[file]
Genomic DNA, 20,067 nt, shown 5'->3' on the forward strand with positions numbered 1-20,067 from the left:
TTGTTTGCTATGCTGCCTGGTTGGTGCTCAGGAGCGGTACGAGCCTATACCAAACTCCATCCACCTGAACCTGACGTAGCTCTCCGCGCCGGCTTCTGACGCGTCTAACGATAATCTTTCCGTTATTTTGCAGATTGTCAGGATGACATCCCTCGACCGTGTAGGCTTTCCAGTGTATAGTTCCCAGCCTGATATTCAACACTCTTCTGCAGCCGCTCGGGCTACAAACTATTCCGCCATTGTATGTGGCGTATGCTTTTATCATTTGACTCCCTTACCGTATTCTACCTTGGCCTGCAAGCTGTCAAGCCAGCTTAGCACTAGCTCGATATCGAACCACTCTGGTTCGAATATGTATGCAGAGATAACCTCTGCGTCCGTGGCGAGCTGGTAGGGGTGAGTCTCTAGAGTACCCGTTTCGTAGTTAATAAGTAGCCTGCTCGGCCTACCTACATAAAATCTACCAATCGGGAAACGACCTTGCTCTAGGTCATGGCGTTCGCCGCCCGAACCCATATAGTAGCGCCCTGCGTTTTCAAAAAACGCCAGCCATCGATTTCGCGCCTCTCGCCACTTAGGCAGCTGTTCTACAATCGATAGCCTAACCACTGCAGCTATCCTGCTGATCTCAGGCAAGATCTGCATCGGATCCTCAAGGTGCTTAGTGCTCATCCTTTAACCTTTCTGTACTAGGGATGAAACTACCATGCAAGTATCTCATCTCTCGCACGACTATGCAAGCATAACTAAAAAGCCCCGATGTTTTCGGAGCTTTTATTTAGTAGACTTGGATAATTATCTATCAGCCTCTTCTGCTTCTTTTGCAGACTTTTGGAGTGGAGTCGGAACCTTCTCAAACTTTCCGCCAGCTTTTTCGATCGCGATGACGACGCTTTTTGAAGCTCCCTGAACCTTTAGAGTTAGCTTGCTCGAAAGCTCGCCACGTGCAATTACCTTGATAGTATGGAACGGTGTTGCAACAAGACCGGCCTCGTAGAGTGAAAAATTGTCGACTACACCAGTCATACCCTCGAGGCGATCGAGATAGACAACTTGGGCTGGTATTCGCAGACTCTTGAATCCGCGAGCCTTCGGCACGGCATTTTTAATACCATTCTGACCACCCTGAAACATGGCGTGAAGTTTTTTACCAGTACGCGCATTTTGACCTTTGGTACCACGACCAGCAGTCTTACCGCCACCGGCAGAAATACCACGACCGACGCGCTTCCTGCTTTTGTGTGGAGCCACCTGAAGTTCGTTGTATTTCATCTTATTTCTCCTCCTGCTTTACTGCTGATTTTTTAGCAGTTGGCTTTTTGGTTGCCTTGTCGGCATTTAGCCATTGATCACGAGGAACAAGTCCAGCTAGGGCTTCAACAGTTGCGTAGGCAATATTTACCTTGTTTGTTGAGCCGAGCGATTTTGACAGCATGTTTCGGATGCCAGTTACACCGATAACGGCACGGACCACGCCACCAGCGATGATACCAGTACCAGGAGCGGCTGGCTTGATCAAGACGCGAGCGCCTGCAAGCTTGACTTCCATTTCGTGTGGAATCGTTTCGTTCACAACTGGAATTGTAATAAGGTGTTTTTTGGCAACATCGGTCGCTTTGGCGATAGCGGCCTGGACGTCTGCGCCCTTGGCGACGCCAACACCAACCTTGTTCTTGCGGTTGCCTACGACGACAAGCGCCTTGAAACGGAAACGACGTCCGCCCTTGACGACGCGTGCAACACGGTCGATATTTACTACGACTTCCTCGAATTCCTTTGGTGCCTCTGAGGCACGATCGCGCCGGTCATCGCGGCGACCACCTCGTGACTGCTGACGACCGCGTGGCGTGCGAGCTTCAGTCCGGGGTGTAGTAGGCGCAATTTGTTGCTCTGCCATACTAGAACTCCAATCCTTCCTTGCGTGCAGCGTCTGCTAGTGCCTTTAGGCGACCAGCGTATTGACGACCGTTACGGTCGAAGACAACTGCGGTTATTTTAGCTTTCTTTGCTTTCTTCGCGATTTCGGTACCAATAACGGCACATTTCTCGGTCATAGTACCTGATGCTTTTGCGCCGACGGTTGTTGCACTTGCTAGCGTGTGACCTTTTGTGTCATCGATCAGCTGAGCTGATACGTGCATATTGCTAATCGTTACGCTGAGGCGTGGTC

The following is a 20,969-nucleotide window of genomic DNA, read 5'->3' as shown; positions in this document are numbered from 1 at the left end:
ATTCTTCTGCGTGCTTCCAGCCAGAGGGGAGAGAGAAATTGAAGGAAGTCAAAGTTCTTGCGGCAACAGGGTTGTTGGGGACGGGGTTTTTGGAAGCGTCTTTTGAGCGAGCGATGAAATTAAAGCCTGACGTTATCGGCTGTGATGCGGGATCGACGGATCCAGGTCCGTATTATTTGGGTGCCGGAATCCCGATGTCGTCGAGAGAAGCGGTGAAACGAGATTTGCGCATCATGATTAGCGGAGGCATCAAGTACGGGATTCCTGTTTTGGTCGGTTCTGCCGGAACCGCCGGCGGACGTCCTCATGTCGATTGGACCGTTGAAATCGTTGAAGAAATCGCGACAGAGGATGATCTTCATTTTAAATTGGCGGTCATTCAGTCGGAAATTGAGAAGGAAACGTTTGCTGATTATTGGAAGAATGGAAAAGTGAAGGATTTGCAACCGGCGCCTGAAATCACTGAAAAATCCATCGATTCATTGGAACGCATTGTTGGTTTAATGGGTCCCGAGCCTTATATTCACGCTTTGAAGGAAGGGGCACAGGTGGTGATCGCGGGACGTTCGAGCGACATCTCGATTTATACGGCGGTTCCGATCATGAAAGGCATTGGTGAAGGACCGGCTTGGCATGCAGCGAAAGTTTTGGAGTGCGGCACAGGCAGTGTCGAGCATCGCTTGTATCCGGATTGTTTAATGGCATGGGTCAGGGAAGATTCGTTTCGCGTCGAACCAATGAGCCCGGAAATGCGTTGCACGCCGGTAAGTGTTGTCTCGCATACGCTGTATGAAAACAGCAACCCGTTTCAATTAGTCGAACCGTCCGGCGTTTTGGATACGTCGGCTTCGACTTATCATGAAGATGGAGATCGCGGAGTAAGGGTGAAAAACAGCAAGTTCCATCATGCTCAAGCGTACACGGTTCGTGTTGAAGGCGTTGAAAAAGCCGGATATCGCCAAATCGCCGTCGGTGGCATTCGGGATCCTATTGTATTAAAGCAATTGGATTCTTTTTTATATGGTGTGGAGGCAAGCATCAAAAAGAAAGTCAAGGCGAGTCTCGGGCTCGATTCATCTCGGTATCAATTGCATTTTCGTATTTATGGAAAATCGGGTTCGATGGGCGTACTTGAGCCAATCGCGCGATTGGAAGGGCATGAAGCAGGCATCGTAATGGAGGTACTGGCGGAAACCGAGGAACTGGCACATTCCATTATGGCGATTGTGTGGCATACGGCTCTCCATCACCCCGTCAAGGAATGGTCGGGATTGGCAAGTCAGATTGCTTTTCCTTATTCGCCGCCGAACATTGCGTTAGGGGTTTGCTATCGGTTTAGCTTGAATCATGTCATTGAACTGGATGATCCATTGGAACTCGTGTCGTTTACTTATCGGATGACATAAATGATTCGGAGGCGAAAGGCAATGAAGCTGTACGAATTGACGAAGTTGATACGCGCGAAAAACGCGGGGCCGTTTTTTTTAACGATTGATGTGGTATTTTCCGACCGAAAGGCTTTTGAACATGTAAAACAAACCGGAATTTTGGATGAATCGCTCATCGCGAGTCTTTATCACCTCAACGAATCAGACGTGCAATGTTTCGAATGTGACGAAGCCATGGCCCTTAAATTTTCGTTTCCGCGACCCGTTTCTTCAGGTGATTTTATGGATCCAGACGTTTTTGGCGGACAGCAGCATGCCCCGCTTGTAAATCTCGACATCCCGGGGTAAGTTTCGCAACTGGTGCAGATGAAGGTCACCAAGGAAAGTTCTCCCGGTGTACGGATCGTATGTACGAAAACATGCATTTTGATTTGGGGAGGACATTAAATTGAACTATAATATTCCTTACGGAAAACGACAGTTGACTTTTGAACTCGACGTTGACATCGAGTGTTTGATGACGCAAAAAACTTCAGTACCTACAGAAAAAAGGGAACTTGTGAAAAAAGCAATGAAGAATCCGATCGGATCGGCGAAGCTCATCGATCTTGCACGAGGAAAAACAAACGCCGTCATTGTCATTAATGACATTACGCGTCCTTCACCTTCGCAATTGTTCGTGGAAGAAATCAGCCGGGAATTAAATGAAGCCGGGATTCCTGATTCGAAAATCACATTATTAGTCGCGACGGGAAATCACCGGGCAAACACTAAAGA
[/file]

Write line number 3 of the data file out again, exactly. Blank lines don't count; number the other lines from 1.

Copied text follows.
The following is a 20,969-nucleotide window of genomic DNA, read 5'->3' as shown; positions in this document are numbered from 1 at the left end: